This question comes in quite a bit and I am hearing about it more from other publishers lately. People message asking why .PDFs of published titles aren’t free or why their print version doesn’t come with a complementary .PDF. It seems like a simple thing to deliver a digital version of the book to a customer. The thinking is that the publisher doesn’t need to print and handle a physical product, so why charge? After all, the customer has to use their own resources to print all those pages.
What follows isn’t intended to be a “rant” or complaint. I am hoping it comes as an informational piece explaining why all publishers shouldn’t be expected to hand out free pdf copies of their work unless they justify it internally for other purposes.
There are a number of things that go into producing a book for gaming and other uses.
Each of these steps have a cost attached to them. Either actual dollars or opportunity cost of time and resources. getting a printed book and shipping it to a customer is not the meat of the operation, but it is the cherry on top of the work.
Handling a physical print copy of a book is not the tremendous piece of work one would assume. What is the heavy lifting, is making sure all the production happens. Writing, editing, illustration, layout people all want to get paid for their hard work. The overhead is all in the creation of the files that go to the printer.
This also doesn’t work the same way. Those files for the printer may be large files (Up to or over 100 MB depending on page count and art). A layout person needs to take the file size file and compress it to a deliverable size for PDF. Also lay covers into the same file and double-check for image and text movement.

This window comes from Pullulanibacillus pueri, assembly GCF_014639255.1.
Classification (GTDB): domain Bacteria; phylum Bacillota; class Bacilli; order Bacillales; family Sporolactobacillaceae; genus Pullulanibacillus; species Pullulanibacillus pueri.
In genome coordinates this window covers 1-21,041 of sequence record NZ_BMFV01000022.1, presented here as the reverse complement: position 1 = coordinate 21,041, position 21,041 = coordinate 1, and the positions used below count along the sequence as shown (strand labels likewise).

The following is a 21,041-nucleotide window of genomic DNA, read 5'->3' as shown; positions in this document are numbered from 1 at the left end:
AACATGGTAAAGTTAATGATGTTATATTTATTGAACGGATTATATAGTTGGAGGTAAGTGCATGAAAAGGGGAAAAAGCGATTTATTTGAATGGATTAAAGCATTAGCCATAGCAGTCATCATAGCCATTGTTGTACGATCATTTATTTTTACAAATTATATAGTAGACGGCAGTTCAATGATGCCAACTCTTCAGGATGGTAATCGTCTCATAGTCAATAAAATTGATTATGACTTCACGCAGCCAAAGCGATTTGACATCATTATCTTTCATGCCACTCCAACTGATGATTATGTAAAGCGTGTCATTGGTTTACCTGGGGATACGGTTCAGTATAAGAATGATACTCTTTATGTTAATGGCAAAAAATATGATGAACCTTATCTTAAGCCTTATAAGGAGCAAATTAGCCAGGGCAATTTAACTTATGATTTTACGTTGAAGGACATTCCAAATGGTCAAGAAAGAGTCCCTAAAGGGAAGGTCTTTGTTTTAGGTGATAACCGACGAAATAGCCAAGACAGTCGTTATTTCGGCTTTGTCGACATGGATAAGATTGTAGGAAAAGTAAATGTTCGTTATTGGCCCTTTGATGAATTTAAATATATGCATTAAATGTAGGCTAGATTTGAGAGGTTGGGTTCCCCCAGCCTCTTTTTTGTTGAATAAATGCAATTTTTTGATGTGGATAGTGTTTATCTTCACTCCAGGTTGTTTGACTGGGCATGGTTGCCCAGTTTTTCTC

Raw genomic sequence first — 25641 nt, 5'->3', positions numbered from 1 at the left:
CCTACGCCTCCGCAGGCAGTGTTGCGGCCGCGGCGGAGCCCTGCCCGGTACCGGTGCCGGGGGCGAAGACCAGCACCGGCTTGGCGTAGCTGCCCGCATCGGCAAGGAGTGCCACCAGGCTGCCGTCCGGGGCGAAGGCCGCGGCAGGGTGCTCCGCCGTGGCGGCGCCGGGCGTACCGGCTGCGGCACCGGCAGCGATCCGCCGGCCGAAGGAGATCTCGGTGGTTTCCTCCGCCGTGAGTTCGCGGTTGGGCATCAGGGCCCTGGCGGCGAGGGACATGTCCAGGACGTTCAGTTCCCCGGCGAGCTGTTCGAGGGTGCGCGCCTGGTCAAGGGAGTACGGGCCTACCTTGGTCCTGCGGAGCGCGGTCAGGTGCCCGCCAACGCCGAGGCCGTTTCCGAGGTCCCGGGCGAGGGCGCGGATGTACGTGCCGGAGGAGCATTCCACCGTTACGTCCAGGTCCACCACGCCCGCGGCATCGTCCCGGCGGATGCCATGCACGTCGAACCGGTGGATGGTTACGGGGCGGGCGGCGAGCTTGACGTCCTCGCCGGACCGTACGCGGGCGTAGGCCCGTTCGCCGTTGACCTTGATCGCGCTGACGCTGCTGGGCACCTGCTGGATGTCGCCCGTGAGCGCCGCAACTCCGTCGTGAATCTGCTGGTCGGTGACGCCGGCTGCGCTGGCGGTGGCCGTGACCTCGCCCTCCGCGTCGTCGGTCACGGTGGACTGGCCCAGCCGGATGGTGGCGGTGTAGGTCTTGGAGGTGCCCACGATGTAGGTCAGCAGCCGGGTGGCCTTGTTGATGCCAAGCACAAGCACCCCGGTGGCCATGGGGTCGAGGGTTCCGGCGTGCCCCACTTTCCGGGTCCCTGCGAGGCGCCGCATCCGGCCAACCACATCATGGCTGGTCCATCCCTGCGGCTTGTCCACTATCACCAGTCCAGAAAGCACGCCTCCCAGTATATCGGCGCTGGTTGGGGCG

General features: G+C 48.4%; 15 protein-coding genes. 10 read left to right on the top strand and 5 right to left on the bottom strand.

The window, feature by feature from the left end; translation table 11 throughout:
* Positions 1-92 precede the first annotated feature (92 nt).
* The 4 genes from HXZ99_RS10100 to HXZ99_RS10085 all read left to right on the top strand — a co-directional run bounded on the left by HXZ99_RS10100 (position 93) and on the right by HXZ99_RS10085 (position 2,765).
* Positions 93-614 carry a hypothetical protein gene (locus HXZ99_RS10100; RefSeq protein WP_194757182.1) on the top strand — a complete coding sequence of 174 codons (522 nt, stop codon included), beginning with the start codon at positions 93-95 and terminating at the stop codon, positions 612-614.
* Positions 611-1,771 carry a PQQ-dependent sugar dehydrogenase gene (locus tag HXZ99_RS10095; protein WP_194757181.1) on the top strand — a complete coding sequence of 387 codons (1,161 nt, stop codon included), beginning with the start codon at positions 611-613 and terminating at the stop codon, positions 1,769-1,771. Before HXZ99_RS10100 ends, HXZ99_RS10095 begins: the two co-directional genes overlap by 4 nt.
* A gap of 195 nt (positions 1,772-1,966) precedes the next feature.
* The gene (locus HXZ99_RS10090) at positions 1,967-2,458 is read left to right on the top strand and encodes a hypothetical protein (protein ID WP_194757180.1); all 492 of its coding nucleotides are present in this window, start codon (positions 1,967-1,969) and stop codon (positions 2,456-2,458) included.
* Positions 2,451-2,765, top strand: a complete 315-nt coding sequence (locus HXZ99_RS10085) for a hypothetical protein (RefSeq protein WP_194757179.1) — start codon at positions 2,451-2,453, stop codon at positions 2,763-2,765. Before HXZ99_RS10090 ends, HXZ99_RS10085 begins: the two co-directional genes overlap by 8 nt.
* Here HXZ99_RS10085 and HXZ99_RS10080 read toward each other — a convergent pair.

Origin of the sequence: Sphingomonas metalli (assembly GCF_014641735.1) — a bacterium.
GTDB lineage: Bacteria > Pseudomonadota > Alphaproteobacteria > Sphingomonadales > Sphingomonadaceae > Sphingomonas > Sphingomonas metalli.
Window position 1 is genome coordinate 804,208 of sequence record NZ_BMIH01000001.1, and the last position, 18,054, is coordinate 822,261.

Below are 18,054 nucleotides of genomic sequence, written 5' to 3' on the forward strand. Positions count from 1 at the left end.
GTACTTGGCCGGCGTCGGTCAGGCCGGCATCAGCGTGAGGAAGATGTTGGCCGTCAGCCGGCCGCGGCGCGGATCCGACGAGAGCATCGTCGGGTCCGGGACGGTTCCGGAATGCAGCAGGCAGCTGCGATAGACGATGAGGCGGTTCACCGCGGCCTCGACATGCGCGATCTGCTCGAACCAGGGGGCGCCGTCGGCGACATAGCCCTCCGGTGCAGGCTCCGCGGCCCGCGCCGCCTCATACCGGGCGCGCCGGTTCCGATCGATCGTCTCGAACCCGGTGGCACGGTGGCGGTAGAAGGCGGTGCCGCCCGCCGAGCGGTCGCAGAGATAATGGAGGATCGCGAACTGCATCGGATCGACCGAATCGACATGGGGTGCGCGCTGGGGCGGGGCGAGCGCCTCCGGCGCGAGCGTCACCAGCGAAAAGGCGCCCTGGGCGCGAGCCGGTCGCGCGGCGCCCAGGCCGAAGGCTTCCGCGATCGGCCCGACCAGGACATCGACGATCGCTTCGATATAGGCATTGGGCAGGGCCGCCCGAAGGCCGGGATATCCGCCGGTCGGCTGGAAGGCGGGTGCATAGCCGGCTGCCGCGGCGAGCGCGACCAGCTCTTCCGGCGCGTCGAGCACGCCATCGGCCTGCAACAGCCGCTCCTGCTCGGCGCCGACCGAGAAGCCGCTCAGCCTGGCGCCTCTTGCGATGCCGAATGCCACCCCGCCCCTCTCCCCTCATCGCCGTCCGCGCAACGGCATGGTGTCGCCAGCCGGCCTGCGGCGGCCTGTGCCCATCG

We also occasionally get suggestions to provide complementary PDFs without art. That should solve that pesky “charging money” problem! Let’s look at why all these things are problematic for a company in the RPG world. This requires a layout person to go through the entire layout again, pull images and re-lay and align text. Then find any reference in the text to page numbers, or “See above / below” and tables for accuracy.
Layout is what keeps text readable, arranging images within text, matching art with text, fonts, tables, and much more. So it is a necessary piece of print production.
Some publishers race to the bottom price and give their work away to get it downloaded or played. This doesn’t increase their profit margin in long or short term runs and is only effective marketing for very short-term advertising goals. It doesn’t improve their customer service or quality. It can easily end up being a situation where the publisher can’t afford to continue producing quality products because the expectation is set to “free” with their customers. Again, I don’t see the internal workings of companies that do this, so I don’t know how they do this.
So Yes, we charge for our .PDF files. They come cheaper than the print version because we don’t print and ship them. They are cheaper because we want you to play our games. The file you are delivered has still been through layout, proofing, testing, and editing. It is STILL a copy of the book, but delivered in a digital medium for your device, which likely resides on your gaming table for convenience and full use.
If you want to support the hobby and the publishers that work to improve and make it grow, respect the work that goes into creating great adventures. Sharing a .PDF on public sites for download or with other groups, hurts the small niche market we have built. Illegal sharing of the files is stealing from the creators and hobbling their ability to produce more and better content.
So yes, it IS worth paying a few bucks for the .pdf with your print copy. You are gaining value from the product by having it on your device, maps print easily, character sheets, search features and more. The .pdf isn’t an arbitrary after thought of a printed book, it’s the heart of the creation. So maybe it’s worth a little extra.